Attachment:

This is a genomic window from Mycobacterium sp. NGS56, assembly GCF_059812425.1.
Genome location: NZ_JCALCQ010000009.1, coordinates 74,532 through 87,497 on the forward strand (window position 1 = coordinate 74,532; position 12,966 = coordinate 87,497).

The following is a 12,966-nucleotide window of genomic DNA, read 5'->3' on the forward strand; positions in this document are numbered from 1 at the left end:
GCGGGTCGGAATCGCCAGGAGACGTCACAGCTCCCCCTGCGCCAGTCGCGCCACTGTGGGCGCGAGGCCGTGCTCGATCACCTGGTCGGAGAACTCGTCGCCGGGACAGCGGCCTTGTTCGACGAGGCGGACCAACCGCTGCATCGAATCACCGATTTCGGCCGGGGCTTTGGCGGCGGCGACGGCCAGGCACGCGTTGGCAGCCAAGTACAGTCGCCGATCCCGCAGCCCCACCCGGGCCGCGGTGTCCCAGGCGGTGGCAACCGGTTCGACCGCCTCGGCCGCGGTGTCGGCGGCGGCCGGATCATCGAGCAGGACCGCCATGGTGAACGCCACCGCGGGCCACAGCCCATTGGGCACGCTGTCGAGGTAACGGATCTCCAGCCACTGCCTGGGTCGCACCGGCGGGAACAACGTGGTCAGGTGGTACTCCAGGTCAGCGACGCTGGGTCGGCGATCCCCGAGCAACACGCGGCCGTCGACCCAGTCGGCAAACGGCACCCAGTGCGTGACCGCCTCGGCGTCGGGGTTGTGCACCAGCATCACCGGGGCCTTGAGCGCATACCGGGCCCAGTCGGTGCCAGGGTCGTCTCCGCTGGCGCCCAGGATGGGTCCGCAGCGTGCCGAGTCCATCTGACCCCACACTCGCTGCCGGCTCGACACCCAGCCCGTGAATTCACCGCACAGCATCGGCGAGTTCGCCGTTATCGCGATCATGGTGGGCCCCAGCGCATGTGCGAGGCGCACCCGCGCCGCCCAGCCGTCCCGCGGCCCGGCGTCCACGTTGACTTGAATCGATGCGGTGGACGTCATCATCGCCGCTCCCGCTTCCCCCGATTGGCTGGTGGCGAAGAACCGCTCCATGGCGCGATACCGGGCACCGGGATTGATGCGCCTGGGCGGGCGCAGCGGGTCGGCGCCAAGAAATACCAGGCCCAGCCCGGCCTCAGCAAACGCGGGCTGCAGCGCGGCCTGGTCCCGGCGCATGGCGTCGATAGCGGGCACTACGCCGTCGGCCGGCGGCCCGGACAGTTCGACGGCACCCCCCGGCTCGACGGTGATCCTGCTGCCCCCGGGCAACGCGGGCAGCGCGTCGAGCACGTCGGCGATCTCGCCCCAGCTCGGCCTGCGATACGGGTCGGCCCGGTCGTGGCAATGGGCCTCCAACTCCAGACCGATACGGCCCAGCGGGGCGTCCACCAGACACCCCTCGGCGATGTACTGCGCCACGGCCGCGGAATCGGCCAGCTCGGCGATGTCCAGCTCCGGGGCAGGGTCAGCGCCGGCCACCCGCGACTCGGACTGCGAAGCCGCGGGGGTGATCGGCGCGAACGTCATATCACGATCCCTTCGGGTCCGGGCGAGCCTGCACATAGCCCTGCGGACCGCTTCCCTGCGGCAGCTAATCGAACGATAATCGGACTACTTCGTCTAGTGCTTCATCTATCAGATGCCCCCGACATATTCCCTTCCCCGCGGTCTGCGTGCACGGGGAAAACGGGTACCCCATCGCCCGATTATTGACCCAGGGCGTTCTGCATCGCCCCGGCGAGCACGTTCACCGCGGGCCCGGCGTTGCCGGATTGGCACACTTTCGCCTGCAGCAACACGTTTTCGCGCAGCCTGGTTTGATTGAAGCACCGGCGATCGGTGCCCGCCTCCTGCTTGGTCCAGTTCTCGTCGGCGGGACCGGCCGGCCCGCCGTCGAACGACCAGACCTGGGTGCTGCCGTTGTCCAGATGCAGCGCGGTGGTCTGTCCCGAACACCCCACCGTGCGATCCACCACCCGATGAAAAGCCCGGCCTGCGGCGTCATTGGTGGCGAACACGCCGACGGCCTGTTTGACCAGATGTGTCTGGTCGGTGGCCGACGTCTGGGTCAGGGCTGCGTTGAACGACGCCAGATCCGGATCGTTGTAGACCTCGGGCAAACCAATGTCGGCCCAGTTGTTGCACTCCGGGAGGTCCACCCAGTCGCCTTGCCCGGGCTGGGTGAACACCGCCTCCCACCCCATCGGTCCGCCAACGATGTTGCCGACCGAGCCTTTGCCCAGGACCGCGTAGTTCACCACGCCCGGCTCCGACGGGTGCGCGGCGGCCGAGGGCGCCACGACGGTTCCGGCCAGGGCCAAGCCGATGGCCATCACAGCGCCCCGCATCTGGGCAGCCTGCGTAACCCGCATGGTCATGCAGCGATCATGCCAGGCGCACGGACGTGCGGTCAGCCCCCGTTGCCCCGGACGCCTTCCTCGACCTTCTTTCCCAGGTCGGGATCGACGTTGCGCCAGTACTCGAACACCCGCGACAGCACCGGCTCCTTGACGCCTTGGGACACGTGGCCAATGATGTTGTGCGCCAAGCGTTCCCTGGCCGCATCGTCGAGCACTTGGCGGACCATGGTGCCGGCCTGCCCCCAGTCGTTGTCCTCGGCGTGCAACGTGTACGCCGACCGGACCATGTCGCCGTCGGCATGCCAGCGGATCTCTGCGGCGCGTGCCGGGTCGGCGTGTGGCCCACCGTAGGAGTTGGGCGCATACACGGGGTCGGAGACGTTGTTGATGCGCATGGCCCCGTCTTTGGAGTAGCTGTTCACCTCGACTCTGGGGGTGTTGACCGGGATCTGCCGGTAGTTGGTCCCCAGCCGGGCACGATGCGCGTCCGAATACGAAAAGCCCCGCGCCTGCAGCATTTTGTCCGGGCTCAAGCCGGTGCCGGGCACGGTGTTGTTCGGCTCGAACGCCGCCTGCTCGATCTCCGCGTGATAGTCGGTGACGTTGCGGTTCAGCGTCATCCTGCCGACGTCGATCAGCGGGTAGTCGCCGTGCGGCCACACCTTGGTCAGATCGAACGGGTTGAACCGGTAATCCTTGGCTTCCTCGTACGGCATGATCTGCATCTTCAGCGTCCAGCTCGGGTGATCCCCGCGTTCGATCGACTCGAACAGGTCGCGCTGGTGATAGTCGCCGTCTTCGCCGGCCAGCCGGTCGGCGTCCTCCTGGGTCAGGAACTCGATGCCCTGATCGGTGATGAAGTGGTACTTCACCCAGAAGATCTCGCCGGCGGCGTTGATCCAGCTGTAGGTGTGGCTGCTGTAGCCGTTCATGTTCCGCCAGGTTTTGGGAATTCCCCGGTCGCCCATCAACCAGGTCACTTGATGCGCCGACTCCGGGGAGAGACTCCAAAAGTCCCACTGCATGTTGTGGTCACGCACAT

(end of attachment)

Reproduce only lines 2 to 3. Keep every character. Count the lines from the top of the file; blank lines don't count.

Genome location: NZ_JCALCQ010000009.1, coordinates 74,532 through 87,497 on the forward strand (window position 1 = coordinate 74,532; position 12,966 = coordinate 87,497).

The following is a 12,966-nucleotide window of genomic DNA, read 5'->3' on the forward strand; positions in this document are numbered from 1 at the left end: